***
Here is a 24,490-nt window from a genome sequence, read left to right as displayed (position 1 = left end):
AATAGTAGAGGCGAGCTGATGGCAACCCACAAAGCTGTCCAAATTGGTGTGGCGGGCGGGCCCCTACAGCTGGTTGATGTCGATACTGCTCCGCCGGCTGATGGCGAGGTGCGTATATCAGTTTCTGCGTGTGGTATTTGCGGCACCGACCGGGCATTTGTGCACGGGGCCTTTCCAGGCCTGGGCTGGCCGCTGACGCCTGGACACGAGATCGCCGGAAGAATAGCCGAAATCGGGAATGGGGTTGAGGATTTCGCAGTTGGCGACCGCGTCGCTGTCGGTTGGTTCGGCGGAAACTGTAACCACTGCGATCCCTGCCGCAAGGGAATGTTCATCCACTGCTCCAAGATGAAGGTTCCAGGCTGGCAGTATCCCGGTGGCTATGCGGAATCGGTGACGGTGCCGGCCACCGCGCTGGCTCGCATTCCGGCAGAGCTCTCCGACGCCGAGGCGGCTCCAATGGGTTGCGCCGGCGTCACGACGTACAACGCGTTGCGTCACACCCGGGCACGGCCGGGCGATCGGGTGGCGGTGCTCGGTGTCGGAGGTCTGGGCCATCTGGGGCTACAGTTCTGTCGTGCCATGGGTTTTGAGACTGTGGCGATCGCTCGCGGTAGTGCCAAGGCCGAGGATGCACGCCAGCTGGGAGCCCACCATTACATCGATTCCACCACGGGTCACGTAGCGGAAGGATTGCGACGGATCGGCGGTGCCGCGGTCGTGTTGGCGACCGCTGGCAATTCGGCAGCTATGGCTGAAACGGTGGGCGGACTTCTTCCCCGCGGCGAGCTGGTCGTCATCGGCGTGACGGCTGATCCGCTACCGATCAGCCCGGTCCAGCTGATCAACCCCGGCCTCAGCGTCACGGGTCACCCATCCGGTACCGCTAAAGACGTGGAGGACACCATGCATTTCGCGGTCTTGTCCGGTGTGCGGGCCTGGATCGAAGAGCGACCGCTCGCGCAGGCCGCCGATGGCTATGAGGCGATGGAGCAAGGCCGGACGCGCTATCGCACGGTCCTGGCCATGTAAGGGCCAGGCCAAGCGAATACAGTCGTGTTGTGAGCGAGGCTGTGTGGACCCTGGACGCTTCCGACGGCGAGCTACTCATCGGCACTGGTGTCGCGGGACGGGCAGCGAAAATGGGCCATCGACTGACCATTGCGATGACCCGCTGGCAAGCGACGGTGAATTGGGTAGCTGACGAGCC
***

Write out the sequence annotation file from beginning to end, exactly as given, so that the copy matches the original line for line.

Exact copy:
Here is a 24,490-nt window from a genome sequence, read left to right as displayed (position 1 = left end):
AATAGTAGAGGCGAGCTGATGGCAACCCACAAAGCTGTCCAAATTGGTGTGGCGGGCGGGCCCCTACAGCTGGTTGATGTCGATACTGCTCCGCCGGCTGATGGCGAGGTGCGTATATCAGTTTCTGCGTGTGGTATTTGCGGCACCGACCGGGCATTTGTGCACGGGGCCTTTCCAGGCCTGGGCTGGCCGCTGACGCCTGGACACGAGATCGCCGGAAGAATAGCCGAAATCGGGAATGGGGTTGAGGATTTCGCAGTTGGCGACCGCGTCGCTGTCGGTTGGTTCGGCGGAAACTGTAACCACTGCGATCCCTGCCGCAAGGGAATGTTCATCCACTGCTCCAAGATGAAGGTTCCAGGCTGGCAGTATCCCGGTGGCTATGCGGAATCGGTGACGGTGCCGGCCACCGCGCTGGCTCGCATTCCGGCAGAGCTCTCCGACGCCGAGGCGGCTCCAATGGGTTGCGCCGGCGTCACGACGTACAACGCGTTGCGTCACACCCGGGCACGGCCGGGCGATCGGGTGGCGGTGCTCGGTGTCGGAGGTCTGGGCCATCTGGGGCTACAGTTCTGTCGTGCCATGGGTTTTGAGACTGTGGCGATCGCTCGCGGTAGTGCCAAGGCCGAGGATGCACGCCAGCTGGGAGCCCACCATTACATCGATTCCACCACGGGTCACGTAGCGGAAGGATTGCGACGGATCGGCGGTGCCGCGGTCGTGTTGGCGACCGCTGGCAATTCGGCAGCTATGGCTGAAACGGTGGGCGGACTTCTTCCCCGCGGCGAGCTGGTCGTCATCGGCGTGACGGCTGATCCGCTACCGATCAGCCCGGTCCAGCTGATCAACCCCGGCCTCAGCGTCACGGGTCACCCATCCGGTACCGCTAAAGACGTGGAGGACACCATGCATTTCGCGGTCTTGTCCGGTGTGCGGGCCTGGATCGAAGAGCGACCGCTCGCGCAGGCCGCCGATGGCTATGAGGCGATGGAGCAAGGCCGGACGCGCTATCGCACGGTCCTGGCCATGTAAGGGCCAGGCCAAGCGAATACAGTCGTGTTGTGAGCGAGGCTGTGTGGACCCTGGACGCTTCCGACGGCGAGCTACTCATCGGCACTGGTGTCGCGGGACGGGCAGCGAAAATGGGCCATCGACTGACCATTGCGATGACCCGCTGGCAAGCGACGGTGAATTGGGTAGCTGACGAGCC